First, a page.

I was born and raised in the Pacific Northwest where my backyard provided many opportunities to study and enjoy nature. I received my B.A. in Geology at Whitman College analyzing the geochemistry of Columbia River Basalt paleosols. Following graduation, I completed an internship at the U.S. Geological Survey as a member of the physical properties team in the West Antarctic Ice Sheet (WAIS) Divide Ice Core processing lab. I took a gap year with the Fulbright Program to teach English in Germany before getting my M.S. in Geology at Central Washington University (CWU). My time at CWU was spent chasing paleotsunamis in south-central Chile.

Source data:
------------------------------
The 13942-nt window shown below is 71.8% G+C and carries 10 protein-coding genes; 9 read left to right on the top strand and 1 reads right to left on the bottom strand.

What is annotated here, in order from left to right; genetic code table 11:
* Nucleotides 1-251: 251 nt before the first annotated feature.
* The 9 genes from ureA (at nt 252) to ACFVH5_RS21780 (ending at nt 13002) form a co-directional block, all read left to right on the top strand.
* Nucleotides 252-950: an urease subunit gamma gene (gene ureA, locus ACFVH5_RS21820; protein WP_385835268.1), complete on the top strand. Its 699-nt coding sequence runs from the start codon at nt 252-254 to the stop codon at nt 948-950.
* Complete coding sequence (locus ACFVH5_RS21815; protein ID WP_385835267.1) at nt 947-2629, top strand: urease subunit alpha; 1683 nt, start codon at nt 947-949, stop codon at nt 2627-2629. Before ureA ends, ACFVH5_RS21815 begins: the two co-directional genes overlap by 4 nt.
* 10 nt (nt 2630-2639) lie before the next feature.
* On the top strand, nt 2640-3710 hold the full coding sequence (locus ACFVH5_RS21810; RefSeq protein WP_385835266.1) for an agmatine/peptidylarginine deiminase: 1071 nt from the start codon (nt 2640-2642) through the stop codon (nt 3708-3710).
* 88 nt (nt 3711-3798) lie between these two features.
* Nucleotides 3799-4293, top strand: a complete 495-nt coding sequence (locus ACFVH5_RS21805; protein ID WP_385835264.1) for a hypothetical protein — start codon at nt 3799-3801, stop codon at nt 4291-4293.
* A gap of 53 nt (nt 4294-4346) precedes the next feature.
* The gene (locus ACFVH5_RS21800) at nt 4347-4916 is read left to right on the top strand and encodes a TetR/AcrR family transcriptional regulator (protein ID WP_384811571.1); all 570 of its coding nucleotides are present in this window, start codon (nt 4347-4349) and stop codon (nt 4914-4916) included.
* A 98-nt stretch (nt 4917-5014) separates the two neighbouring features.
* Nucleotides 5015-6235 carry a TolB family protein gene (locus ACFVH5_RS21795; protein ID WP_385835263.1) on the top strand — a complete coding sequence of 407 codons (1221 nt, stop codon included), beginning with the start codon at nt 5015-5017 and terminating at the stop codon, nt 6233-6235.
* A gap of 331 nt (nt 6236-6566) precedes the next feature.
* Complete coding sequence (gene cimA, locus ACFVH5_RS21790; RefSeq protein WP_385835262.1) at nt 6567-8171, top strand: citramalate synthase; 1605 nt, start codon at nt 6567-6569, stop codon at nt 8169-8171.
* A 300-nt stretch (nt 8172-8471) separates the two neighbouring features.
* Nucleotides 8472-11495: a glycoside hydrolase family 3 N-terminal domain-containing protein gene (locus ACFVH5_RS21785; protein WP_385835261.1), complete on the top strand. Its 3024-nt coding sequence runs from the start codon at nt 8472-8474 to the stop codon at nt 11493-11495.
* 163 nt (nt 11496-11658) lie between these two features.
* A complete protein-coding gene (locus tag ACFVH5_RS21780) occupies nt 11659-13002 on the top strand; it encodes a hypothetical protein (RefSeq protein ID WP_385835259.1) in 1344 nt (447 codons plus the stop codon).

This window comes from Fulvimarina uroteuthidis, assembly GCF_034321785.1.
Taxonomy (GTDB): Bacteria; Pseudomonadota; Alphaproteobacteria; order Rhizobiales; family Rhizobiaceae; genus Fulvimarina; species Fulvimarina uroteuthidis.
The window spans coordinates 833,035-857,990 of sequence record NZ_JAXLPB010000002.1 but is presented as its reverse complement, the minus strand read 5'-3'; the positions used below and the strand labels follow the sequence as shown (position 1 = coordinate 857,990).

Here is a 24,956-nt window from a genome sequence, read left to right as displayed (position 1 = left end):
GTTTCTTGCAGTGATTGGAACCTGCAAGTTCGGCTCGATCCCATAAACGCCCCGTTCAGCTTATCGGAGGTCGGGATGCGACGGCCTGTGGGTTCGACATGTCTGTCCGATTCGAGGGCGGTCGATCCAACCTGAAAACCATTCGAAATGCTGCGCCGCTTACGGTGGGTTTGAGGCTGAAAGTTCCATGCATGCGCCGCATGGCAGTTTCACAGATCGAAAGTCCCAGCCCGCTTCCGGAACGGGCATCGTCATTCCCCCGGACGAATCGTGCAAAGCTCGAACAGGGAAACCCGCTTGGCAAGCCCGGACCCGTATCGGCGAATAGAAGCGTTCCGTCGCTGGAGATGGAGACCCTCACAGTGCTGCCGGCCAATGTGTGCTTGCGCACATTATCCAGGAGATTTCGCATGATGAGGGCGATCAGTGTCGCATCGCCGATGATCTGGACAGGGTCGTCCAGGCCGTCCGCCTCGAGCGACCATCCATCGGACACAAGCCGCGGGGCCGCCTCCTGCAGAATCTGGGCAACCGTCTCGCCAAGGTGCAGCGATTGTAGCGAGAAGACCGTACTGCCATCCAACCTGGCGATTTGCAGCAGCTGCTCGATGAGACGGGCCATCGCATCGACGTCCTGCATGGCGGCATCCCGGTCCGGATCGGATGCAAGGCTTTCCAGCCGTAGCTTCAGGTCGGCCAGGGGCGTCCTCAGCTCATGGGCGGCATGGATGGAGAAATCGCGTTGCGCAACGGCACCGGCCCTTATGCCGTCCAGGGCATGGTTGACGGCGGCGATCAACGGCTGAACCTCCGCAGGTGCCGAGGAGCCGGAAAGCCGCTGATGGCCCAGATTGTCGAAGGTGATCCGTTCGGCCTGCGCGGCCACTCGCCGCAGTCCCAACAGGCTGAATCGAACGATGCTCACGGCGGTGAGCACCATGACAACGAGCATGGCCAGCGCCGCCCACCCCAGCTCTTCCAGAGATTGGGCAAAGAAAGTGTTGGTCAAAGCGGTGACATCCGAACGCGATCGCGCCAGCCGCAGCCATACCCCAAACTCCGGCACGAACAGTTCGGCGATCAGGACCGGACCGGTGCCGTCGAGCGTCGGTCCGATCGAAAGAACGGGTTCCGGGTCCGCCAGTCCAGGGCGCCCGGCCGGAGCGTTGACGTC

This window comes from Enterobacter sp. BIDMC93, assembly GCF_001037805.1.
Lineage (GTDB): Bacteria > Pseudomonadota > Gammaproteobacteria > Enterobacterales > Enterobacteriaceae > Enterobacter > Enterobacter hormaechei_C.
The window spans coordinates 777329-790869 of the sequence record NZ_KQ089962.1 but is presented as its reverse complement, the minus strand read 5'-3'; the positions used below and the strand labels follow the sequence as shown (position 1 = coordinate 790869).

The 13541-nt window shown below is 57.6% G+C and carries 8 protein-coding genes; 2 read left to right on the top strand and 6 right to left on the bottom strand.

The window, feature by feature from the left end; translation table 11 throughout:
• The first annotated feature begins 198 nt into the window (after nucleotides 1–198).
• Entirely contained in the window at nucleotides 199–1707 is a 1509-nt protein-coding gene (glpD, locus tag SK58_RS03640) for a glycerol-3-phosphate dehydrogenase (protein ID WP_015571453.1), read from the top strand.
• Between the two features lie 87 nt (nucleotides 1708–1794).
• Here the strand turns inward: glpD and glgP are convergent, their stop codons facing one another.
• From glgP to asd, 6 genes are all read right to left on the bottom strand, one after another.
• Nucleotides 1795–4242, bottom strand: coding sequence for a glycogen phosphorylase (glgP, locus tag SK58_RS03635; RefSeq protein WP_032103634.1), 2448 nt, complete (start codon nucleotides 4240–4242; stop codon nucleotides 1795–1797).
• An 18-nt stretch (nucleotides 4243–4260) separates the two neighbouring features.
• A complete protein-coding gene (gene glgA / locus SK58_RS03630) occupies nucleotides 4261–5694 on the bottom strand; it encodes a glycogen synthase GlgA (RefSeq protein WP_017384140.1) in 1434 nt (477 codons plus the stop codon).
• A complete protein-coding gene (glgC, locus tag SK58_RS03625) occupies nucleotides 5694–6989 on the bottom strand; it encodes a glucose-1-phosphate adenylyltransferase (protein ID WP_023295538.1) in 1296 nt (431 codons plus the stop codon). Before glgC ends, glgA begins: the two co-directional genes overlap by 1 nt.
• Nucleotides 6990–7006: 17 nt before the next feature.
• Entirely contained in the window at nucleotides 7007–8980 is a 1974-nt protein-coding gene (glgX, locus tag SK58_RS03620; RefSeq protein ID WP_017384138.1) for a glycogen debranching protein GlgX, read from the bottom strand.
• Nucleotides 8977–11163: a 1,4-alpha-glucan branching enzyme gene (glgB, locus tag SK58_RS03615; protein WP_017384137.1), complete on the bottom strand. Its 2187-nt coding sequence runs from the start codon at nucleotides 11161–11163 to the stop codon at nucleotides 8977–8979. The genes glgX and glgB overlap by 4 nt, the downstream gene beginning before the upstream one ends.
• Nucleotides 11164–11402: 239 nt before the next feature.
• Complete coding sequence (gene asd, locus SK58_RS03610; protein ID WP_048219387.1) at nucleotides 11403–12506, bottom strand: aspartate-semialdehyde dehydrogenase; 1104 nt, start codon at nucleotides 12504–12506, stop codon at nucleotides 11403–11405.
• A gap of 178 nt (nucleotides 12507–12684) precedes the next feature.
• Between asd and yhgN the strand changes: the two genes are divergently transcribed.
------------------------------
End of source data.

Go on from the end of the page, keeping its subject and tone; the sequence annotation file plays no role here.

I am currently a PhD candidate working with Dr. Benjamin Horton. My research is focused on understanding both short- and long-term coastal landscape changes caused by natural hazards. I recently spent time in the South Pacific Islands characterizing the overwash sediment deposited by Tropical Cyclone Pam. My other projects take me back home where I study coastal land-level change caused by Cascadia subduction zone earthquakes. The work I do blends well with my love of traveling, learning languages, and photography.